We have management network ( where we have management ip of ASA 5525-X IPS Bundle (.250) and IPS (.37). The IPS has a default gateway of our Layer 3 (.1) switch that is behind the ASA (according to Cisco's docs).

To pass traffic back to the IPS, I created a route for that points to the L3 switch.

When I type #sh route on the ASA:

C is directly connected, inside
C is directly connected, management
C is directly connected, outside
S* [1/0] via, outside

at the same time #sh running-config route:

route outside 1
route inside 1

So, in the routing table I have information that subnet is directly connected and is it management interface traffic will not pass to IPS. But the IPS can access Internet and traffic goes through L3 switch (I checked counter).

Can someone explain how routing for the IPS function should work?

  • If you remove the ip address from the management I terrace, what IP do you use to contact the device on?
    – user14192
    Mar 5, 2015 at 3:03
  • Did any answer help you? if so, you should accept the answer so that the question doesn't keep popping up forever, looking for an answer. Alternatively, you could post and accept your own answer.
    – Ron Maupin
    Jan 4, 2021 at 1:40

2 Answers 2


I've run into this problem before and there's a couple things happening in this scenario.

First, The Management interface does not play by the same rules as other interfaces on the FW. By default it will not pass or receive traffic from any other interface on the device due to the "Management-Only" setting.

Second, the way that Cisco implements the Management interface causes a routing loop with the ASA. You would like to route all traffic to the management network through the L3 switch on the Inside, but the ASA sees the Management network as directly connected via the Management interface

You would like the traffic to take the following path:

IPS > L3 Switch > ASA Inside > Internet > ASA Outside > L3 Switch > IPS

Unfortunately, the path it is actually taking looks like this:

IPS > L3 Switch > ASA Inside > Internet > ASA Outside > Bit Bucket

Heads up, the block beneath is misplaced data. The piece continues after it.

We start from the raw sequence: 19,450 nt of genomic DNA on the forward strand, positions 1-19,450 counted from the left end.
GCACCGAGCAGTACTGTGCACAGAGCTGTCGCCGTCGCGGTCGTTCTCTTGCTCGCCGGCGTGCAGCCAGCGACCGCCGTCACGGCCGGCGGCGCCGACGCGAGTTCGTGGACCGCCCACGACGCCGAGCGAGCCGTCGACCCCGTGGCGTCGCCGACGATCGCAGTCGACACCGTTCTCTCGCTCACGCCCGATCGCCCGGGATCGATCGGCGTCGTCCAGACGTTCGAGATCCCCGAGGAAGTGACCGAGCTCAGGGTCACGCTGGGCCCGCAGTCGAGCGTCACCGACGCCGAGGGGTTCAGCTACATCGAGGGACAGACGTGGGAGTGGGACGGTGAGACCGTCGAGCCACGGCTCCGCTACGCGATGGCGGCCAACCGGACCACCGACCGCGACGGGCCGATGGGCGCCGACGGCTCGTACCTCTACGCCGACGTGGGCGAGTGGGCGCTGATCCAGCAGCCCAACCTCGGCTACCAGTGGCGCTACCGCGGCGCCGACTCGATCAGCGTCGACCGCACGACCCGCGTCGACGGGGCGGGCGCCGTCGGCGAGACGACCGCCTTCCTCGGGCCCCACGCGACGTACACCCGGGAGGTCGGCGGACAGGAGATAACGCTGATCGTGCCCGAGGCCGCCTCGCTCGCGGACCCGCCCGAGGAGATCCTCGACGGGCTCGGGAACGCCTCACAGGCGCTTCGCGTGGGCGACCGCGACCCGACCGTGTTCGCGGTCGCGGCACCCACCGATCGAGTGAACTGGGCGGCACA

Any packet sent from the IPS to the internet is returned to the ASA Outside interface, at which point the routing table is checked and it sees that the management network is directly connected via the Management interface. Since the Management interface will not receive traffic from another interface by default, the bits hit the floor.

Unfortunately, the best way to resolve this issue is to abandon using the Management interface to manage the firewall and instead use the Inside interface. If you remove the IP address of the Management interface (but still keep the port enabled for the IPS module), that will remove the Management network from the ASA routing table. This will allow the traffic to take the correct path back to the L3 switch on the Inside when it returns from the Internet.

I hope this helps

  • Thank you! I understand that traffic from INternet to IPS have to go like this: IPS > L3 Switch > ASA Inside > Internet > ASA Outside > Bit Bucket, because we have connected network in the routing table. But traffic go in such a way: IPS > L3 Switch > ASA Inside > Internet > ASA Outside > L3 Switch > IPS and it is rather strange ). P.S. when I want to remove static route (route inside 1) from running-configuration I get error: ERROR: Cannot remove connected route. Very strange behaviour. Jul 17, 2013 at 9:36
  • It's a connected route, and it's not pointed at the inside but at the actual management interface.
    – cpt_fink
    Mar 5, 2015 at 3:18

Unfortunately the mgmt0/0 interface on an ASA is often misused. It should only be used for management of the admin/system context of an ASA in multi-context mode, or for a dedicated management subnet that uses the ASA as its default gateway.

What you need to do is remove the IP address from the mgmt0/0 interface on the ASA itself (NOT THE IPS!!) and everything should work as expected as long as the management subnet is routed out the correct interface on the ASA.

What is happening with the ASA having an interface into the management subnet ( in this case) is all packets from that subnet that use an internal gateway (L3 switch) and then try and forward packets through the inside interface are failing the reverse-path-forwarding (RPF) check and being dropped as spoofed traffic.

The actual traffic flow that you are seeing is IPS>L3 Switch>ASA>Bit Bucket(RPF Failure), until you re-address the IPS, disable RPF checking (not advised) or remove the IP from the ASA's management0/0 interface you will continue to see this behavior.

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